Investors might be kicking themselves for not buying Tesla stock when it was trading at $50 a share, but electric vehicles aren’t the only clean technology trend in town.
Renewable energy is entering a new phase that will fundamentally change energy markets, says Osterweis Capital Management. Technology is driving the change, much as it has transformed communication, e-commerce, transportation, and virtually every other industry.
“It’s lowering the cost curve in such a way that we think we’re on the cusp of mass adoption,” says Larry Cordisco , the firm’s co-chief investment officer. This sets up renewables, which include solar, wind, and other sources of clean power, for a virtuous cycle in which declining costs drive demand, which in turn leads to even greater efficiency and adoption.
Dual Drivers of Demand
Once seen as risky investments that were too dependent on federal tax credits, renewables are increasingly gaining traction among consumer and commercial customers alike.
A Pew Research Center survey earlier this year found that 77% of Americans support the development of alternative energy sources, and in a recent Deloitte study, 68% of residential consumers agreed with the statement, “I’m very concerned about climate change and my personal carbon footprint.”
While residential consumers are an important driver of demand, the big surge will likely come from commercial customers. Nearly six in 10 businesses surveyed by Deloitte said they feel increased pressure from stakeholders to disclose and address climate risk.
“ESG is a massive tailwind for renewables,” Cordisco says, referring to the growing use of environmental, social, and governance factors in the investment process.
Red, Blue, and Green
Renewable energy is expected to get a monumental boost if Joe Biden wins the U.S. presidential election in November. Biden’s massive infrastructure package includes the largest allocation to renewables in history, with the goal of achieving a carbon pollution-free power sector by 2035.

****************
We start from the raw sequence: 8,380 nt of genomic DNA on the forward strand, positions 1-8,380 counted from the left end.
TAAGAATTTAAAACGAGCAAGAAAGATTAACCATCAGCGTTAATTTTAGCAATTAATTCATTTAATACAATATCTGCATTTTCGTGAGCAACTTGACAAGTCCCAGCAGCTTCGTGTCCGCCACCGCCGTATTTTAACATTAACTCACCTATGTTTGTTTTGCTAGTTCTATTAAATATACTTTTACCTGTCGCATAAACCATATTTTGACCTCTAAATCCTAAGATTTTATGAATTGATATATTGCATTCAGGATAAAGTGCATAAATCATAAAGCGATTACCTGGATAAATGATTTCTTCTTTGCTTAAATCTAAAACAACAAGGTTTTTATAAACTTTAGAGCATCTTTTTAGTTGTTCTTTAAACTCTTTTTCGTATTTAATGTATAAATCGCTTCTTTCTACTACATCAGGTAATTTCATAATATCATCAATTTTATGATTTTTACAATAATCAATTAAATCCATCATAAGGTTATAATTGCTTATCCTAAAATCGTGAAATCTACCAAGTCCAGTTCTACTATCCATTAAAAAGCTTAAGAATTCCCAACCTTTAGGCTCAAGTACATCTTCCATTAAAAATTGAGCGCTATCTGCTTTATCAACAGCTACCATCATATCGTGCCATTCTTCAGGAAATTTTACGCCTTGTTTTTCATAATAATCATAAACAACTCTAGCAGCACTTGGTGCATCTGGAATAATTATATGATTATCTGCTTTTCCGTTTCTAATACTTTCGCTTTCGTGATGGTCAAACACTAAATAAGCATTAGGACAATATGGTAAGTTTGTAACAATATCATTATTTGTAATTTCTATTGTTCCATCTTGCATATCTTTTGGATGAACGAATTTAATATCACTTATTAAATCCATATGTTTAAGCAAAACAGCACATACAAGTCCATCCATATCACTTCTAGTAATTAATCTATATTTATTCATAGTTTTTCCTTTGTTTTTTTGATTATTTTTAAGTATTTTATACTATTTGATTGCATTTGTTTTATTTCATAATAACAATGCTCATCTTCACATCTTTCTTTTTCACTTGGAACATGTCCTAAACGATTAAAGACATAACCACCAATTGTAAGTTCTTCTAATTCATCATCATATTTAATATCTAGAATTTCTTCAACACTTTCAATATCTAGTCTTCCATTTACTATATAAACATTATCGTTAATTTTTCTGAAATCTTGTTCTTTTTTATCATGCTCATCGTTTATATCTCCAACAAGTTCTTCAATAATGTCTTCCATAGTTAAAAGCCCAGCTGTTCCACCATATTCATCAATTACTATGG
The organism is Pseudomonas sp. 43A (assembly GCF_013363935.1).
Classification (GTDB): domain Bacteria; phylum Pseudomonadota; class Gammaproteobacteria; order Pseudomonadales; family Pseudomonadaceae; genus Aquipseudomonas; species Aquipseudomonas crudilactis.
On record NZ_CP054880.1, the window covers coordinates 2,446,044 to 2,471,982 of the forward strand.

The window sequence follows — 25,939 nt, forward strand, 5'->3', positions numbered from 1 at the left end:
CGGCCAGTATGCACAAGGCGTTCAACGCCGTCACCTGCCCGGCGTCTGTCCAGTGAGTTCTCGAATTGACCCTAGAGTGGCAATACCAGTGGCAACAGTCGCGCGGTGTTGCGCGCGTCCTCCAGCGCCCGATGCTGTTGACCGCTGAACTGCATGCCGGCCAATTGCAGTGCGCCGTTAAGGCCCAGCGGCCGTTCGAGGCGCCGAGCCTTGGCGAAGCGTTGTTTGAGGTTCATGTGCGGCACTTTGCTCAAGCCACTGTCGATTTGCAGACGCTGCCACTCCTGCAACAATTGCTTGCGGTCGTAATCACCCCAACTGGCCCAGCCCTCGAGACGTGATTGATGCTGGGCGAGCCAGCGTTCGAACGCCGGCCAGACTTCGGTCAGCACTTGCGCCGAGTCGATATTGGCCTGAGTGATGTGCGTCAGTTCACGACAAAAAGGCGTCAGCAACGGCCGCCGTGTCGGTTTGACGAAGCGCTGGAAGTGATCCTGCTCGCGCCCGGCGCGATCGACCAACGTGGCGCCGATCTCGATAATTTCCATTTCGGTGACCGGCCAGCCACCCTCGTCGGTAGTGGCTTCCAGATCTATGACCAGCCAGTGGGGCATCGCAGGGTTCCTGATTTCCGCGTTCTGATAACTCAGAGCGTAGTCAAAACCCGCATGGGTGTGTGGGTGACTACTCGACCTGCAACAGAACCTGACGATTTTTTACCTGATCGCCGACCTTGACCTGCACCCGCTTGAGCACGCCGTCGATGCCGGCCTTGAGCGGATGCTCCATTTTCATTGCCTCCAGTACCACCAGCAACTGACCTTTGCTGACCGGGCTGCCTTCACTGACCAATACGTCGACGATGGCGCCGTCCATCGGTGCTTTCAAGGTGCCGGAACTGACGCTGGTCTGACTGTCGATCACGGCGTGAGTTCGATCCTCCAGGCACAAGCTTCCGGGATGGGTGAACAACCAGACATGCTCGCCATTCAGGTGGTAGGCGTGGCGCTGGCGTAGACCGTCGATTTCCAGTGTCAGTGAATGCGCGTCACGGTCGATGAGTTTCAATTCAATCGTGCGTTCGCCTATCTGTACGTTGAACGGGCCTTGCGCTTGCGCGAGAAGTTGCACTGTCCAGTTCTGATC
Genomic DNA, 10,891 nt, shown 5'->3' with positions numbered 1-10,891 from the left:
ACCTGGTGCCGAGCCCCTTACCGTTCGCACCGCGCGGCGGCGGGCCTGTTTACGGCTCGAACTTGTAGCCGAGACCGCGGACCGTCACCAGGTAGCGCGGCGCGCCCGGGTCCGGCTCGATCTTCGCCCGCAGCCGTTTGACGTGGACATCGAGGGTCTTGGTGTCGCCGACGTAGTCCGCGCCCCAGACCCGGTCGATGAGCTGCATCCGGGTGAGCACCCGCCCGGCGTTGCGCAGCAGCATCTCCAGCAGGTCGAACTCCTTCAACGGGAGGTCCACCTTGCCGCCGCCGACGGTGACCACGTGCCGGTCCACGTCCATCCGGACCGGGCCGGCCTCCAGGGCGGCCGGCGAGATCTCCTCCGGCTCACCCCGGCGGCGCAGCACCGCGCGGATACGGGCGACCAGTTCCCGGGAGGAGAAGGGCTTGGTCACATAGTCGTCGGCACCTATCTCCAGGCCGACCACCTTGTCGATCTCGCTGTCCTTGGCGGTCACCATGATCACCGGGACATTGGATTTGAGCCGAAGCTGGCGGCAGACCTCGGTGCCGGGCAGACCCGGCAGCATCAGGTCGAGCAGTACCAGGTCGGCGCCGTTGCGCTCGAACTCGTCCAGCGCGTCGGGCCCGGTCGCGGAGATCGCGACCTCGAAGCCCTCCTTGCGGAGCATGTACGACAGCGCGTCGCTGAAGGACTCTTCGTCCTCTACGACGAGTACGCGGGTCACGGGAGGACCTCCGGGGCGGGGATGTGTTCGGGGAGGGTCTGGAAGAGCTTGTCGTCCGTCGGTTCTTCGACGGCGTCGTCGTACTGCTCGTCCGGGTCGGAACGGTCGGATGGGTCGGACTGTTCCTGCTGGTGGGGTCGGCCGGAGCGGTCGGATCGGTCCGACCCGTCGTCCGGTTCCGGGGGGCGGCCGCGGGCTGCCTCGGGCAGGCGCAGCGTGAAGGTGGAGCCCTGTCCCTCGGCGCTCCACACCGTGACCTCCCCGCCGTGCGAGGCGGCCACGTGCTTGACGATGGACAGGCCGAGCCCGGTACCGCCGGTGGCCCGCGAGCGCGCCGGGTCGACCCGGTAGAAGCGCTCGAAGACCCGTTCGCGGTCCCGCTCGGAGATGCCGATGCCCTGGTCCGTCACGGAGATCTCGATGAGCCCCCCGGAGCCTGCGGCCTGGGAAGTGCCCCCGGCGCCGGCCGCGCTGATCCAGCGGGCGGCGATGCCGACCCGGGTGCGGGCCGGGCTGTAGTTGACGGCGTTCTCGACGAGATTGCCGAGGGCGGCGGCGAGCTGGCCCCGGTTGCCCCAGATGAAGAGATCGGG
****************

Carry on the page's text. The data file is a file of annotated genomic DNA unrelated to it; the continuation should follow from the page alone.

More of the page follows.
But this isn’t to say renewables will lose steam if Trump is re-elected. Multiple factors, including improved product design, innovative manufacturing techniques, and economies of scale in production, are resulting in rapid cost declines—and that trend is expected to continue regardless of what happens in November.
Until recently, wind and solar power were cost prohibitive without energy credits, Cordisco says.
The Energy Information Administration (EIA) is now projecting that the unsubsidized levelized costs of wind and solar—meaning the average cost over their lifetime—will dip to $30 to $35 per megawatt hour by 2025—or about a third of what they cost today.
“At that point renewables will be even cheaper than natural gas,” he says.
Clean Energy Ideas
Investors interested in renewable energy can look at the theme from any number of angles. Cordisco and his colleagues at Osterweis recently outlined the investment case of renewables. The paper argued for investing in NextEra Energy, a Florida-based utility that is a leader in clean energy.
“Over 40% of their earnings are derived from renewables, and that segment is growing at a much higher rate than a typical utility,” he says.
NextEra Energy’s stock valuations—recently 28 times forward earnings—look high, especially compared with other utilities, but Cordisco notes that the company is well positioned to grow its share of renewable energy, and in the process grow its earnings close to 10% annually for the foreseeable future.
Another holding, Air Products, is an industrial gas company that is aggressively pivoting toward clean hydrogen projects. In July, the company said it had signed an agreement for a world-scale carbon-free hydrogen-based ammonia production facility powered by renewable energy—and in the Kingdom of Saudi Arabia no less.
The project, which is slated to be up and running in 2025, is expected to supply 650 tons per day of carbon-free hydrogen for transportation globally and save the world three million tons per year of CO₂.
“It’s basically going to replace the equivalent of 700,000 cars of carbon emissions a year,” says Cordisco, who thinks this and similar projects could triple Air Products’ earnings within 10 years.